I usually do this in the pan with a wooden spoon, because I can feel the tension of the paste as it gets thicker. But for these, I went ahead and used the stand mixer, just to see if it would work. It seemed to work very well I must say. I don't think I am a complete convert, as I like having more contact with my food during preparation, but it was a definite time saver. A word of caution, I don't think a hand held mixer has the power necessary to do this, so if you are sans a Stand Mixer, I would go ahead and just do it by hand with a wooden spoon.
Sneaking in a little extra punch of flavor:
Classically Gougères are made with Gruyère cheese. A very savory cheese indeed. But since I was not going to run to the store for 1 thing, I decided to use my Pecorino Romano instead. While P. Romano is a deliciously savory cheese, it does not contain the same notes as Gruyère. I had originally though of exchanging some of the butter for Bacon Fat, but "Chickened Out" at the last minute. Literally... I used Chicken Stock instead of plain water to give it a little more savoriness.
OK, Long dissertation aside, lets get the the recipe and pics... shall we? Here we GO!!!
Oh, one last thing. Realizing that the U.S. is the only place left on the planet that uses Imperial volume measurements for cooking and baking, I have tried to provide Imperial weights as well as Metric weights and measures. If you are familiar with these conversions and find that I have made a mistake.... Please let me know. All ingredients weigh different, 1/2 cup + 1 TB Flour may be 70g or 2.5oz, but 1/2 cup + 1TB Sugar does not weigh the same. Volume to weight conversions can be a little difficult.
Pecorino Romano and Thyme
Pecorino Romano and Thyme
1/2 cup (4oz) (125ml) Chicken Stock
3 TB (1 oz) (28g) Unsalted Butter; Cubed
1/4 tsp Kosher Salt
And your choice:
A healthy pinch of Chile powder or Cayenne Pepper
or a few turns of freshly-ground black pepper
1/2 cup plus 1 TB (2.5 oz) (70g) AP flour
2 large Eggs
1 to 2 tsp minced fresh thyme (mine came from my herb garden)
3.25 oz (90g) grated hard cheese; Divided
optional 1 Egg Yolk; beaten
Preheat the oven to 425F (220C.)
Line a baking sheet with parchment paper or silicone baking mat.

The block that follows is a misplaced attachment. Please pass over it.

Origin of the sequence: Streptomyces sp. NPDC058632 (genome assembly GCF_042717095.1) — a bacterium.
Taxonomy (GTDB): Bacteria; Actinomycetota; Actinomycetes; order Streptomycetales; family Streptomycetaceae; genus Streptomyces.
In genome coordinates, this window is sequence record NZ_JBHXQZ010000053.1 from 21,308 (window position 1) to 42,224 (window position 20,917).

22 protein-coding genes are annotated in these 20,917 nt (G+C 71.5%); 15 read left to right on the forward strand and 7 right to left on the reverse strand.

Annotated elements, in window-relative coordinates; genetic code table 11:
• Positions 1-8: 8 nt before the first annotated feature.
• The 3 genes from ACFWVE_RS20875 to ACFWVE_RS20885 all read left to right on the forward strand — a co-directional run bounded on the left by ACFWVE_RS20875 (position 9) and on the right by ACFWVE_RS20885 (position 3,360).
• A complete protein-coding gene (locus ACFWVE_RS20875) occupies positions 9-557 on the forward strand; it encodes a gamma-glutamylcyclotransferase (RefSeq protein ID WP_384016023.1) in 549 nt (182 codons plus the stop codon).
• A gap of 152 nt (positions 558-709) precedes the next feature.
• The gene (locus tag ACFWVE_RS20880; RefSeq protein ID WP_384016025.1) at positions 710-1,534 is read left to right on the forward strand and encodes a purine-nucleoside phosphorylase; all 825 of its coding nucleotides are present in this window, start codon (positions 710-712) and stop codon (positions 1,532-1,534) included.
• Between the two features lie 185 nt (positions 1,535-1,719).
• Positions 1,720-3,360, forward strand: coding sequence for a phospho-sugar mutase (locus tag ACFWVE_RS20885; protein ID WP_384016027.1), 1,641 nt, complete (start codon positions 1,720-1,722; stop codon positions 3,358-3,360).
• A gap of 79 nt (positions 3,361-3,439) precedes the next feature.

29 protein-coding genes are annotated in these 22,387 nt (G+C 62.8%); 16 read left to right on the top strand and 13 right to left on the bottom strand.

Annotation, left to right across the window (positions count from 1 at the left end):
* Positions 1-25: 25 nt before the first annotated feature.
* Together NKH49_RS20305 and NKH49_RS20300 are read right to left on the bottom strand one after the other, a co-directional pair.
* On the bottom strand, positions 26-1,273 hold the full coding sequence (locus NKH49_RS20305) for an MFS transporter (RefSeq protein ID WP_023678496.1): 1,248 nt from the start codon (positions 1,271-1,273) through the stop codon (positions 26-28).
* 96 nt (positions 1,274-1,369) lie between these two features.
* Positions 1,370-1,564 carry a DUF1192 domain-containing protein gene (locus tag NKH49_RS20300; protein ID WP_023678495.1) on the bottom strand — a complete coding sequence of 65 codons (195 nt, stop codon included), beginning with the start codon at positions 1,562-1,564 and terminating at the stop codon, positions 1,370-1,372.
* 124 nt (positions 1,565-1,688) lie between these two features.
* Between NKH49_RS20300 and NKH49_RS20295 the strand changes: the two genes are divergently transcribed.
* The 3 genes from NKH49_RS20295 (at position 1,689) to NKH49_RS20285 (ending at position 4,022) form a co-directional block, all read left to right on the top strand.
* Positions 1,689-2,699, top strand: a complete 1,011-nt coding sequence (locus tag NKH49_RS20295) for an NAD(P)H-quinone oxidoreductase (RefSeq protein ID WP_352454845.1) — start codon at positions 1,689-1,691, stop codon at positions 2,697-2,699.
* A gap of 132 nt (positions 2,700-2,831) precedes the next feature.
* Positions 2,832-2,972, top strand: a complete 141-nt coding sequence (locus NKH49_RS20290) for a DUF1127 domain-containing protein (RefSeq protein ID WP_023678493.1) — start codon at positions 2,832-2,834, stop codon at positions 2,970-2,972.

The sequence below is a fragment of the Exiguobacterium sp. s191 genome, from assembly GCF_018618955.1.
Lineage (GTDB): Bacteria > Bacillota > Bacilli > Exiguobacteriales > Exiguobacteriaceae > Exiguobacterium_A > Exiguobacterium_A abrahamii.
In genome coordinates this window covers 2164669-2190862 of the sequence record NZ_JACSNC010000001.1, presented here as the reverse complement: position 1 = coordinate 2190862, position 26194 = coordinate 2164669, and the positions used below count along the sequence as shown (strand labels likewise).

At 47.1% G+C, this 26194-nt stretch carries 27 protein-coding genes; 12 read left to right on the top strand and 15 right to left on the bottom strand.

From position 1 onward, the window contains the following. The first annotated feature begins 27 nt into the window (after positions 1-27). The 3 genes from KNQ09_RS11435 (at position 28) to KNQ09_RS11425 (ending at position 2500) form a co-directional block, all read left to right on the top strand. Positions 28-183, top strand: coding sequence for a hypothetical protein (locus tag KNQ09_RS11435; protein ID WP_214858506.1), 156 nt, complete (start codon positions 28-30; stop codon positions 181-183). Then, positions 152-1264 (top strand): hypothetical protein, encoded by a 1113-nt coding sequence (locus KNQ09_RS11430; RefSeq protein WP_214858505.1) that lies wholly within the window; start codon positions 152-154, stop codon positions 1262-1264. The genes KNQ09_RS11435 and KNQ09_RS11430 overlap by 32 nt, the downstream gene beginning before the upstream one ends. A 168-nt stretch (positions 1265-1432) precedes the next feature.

Heat the Chicken Stock, Butter, Salt, and Chile or Pepper in a heavy saucepan until the butter is melted and the mixture begins to simmer.
Add the flour all at once and stir vigorously until the mixture begins to pull away from the sides of the pan, forming a smooth (almost) ball.
Continue cooking for another minute or 2, to remove any excess water, then remove from heat and let rest 2 minutes.
Move the paste to your stand mixer fitted with a paddle attachment.
Turn the mixer on medium speed and begin adding eggs 1 at a time, waiting for the paste to "break"
and then reform before adding the next.
Add about 3/4 of the P. Romano and the Thyme, and stir until well-mixed.
Scrape the mixture into a large pastry bag fitted with a plain tip and pipe the dough into little mounds onto the lined baking sheet.
Keep them evenly spaced about 2 inches apart and making the mounds slightly larger than a Cherry Tomato; pressing down the peaks with a damp finger.
You can either glaze each mound with beaten egg yolk and then top with a sprinkle of reserved P. Romano, or skip the yolk glaze and simply top with a little sprinkle of cheese.
Move the sheet to the oven and bake for 10 minutes, then reduce the heat to 375F (190C) and bake for an additional 20 to 25 minutes.
They should be completely Golden Brown and Delicious.
During the first 25 minutes of cooking (10min at 425 and the first 15min at 375) you CANNOT open the oven, if you let any heat escape quickly, the steam inside will condense back into water and they will fall.
For extra-crispy puffs, five minutes before they're done, poke the side of each puff with a sharp knife to release the steam (they should be "set" by then) and return to the oven to finish baking.
These can be cooled and filled, or frozen on the baking sheet in the freezer and moved to a freezer bag and stored for 2 months.
Simply rewarm them at 300 for 10-15 minutes.
Savory little bites of deliciousness.